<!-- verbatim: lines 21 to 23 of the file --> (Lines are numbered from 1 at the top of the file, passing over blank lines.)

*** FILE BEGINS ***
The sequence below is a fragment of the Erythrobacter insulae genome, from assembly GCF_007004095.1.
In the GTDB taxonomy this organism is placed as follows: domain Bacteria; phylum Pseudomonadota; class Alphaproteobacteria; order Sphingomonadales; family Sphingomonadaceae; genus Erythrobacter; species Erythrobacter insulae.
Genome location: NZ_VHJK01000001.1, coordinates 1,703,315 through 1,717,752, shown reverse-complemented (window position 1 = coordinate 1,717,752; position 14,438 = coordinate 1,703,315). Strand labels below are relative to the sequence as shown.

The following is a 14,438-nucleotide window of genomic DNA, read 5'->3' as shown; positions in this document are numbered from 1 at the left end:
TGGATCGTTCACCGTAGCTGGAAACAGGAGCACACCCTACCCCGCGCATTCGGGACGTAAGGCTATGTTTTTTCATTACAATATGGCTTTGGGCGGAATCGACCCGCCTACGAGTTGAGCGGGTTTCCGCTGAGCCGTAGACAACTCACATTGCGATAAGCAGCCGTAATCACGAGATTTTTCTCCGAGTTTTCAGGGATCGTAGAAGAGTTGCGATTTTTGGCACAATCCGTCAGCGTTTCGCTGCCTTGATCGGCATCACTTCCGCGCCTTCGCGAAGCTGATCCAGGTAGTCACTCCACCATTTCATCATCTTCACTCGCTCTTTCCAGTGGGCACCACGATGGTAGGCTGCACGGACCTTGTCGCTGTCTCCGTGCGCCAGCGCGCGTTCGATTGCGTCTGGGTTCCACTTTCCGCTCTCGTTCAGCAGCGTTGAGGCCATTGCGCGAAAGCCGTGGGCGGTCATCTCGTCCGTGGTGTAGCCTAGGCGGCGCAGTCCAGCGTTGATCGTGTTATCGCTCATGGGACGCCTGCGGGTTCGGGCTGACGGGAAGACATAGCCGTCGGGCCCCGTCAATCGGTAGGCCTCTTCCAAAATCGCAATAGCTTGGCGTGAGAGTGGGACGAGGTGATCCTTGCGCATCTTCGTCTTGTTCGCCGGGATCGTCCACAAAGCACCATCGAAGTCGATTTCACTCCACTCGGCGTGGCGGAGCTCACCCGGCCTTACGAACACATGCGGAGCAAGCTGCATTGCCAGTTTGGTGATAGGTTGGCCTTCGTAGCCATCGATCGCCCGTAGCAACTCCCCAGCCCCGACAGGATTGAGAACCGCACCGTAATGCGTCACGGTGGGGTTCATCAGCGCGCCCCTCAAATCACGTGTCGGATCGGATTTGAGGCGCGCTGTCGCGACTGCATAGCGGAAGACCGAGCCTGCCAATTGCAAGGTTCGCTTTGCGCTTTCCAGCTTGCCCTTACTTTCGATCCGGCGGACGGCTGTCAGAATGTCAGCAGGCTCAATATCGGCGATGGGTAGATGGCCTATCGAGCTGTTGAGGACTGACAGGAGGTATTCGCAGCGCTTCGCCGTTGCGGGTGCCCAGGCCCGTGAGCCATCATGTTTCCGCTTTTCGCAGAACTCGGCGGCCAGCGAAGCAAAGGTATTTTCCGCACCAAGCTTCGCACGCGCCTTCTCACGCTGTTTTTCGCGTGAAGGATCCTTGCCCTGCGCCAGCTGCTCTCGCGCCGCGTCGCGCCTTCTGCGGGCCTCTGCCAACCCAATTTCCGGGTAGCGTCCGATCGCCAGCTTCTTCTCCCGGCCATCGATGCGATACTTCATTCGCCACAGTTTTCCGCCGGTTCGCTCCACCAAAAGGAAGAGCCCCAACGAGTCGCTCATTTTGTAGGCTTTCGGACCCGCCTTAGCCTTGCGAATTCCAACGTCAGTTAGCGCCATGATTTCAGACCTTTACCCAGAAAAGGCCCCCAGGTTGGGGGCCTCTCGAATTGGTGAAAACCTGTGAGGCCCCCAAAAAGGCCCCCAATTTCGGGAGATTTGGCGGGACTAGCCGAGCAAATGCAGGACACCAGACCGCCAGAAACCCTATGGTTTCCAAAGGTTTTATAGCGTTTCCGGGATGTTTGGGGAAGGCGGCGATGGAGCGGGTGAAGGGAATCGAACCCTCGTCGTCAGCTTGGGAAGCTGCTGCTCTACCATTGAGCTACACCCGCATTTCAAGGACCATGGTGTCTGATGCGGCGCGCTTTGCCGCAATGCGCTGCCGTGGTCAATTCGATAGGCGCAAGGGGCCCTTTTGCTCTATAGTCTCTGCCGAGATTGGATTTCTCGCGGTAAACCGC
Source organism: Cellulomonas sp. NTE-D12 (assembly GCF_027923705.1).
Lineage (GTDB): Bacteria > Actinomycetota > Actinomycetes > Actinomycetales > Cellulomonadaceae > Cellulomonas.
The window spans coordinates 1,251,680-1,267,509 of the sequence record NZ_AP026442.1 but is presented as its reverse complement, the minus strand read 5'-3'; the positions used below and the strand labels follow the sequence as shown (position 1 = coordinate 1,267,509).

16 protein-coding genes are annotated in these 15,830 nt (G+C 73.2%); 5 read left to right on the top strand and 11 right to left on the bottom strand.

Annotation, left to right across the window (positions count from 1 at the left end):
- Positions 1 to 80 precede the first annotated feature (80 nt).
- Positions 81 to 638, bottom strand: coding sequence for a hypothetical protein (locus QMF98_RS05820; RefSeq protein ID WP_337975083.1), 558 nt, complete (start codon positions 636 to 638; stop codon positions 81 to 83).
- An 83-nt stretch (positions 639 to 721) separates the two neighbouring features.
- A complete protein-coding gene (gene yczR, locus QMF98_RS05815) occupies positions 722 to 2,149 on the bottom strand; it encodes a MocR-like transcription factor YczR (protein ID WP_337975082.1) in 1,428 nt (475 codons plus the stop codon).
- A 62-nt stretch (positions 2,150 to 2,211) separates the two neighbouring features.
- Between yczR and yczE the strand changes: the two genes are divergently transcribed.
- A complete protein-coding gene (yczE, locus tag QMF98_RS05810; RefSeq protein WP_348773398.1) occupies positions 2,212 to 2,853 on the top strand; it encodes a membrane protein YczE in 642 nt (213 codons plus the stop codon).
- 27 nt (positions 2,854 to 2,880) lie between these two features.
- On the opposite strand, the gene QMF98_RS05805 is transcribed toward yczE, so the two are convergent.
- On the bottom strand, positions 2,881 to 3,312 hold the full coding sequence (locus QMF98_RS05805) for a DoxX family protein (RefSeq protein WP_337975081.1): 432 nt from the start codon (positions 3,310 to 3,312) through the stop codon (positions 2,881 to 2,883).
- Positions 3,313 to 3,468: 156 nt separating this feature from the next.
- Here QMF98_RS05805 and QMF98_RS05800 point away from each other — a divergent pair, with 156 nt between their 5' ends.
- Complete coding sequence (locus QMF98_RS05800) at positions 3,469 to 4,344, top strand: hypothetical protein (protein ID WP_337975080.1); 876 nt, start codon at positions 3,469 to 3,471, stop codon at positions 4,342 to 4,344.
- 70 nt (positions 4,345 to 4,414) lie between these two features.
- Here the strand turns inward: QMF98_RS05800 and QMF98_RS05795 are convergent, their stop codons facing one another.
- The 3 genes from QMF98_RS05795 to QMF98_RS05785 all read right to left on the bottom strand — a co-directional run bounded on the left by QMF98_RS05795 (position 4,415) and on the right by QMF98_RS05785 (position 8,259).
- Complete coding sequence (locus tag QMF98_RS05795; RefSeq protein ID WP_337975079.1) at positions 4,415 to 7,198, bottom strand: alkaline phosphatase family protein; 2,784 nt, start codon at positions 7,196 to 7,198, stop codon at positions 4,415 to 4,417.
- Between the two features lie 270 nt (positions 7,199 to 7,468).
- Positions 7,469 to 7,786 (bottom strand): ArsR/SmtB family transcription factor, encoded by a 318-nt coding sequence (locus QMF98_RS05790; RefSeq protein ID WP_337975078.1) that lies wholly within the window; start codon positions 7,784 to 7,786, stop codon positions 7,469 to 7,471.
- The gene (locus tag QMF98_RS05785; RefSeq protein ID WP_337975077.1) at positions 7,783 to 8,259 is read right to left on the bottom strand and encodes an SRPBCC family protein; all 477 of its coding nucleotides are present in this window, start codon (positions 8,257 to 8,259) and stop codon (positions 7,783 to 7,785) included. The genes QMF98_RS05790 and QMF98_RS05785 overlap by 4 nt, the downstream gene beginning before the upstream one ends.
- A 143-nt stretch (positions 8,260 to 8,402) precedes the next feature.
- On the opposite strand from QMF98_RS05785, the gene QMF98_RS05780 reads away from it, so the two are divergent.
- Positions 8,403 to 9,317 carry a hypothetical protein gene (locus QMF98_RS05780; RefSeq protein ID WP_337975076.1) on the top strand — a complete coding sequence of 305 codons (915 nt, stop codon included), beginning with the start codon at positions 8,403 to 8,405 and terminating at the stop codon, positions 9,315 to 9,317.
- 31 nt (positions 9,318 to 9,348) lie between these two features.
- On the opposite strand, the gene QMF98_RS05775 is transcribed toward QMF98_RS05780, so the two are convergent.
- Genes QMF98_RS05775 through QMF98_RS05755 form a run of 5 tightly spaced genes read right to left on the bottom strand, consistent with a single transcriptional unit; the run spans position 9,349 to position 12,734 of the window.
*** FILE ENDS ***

- Positions 3,313 to 3,468: 156 nt separating this feature from the next.
- Here QMF98_RS05805 and QMF98_RS05800 point away from each other — a divergent pair, with 156 nt between their 5' ends.
- Complete coding sequence (locus QMF98_RS05800) at positions 3,469 to 4,344, top strand: hypothetical protein (protein ID WP_337975080.1); 876 nt, start codon at positions 3,469 to 3,471, stop codon at positions 4,342 to 4,344.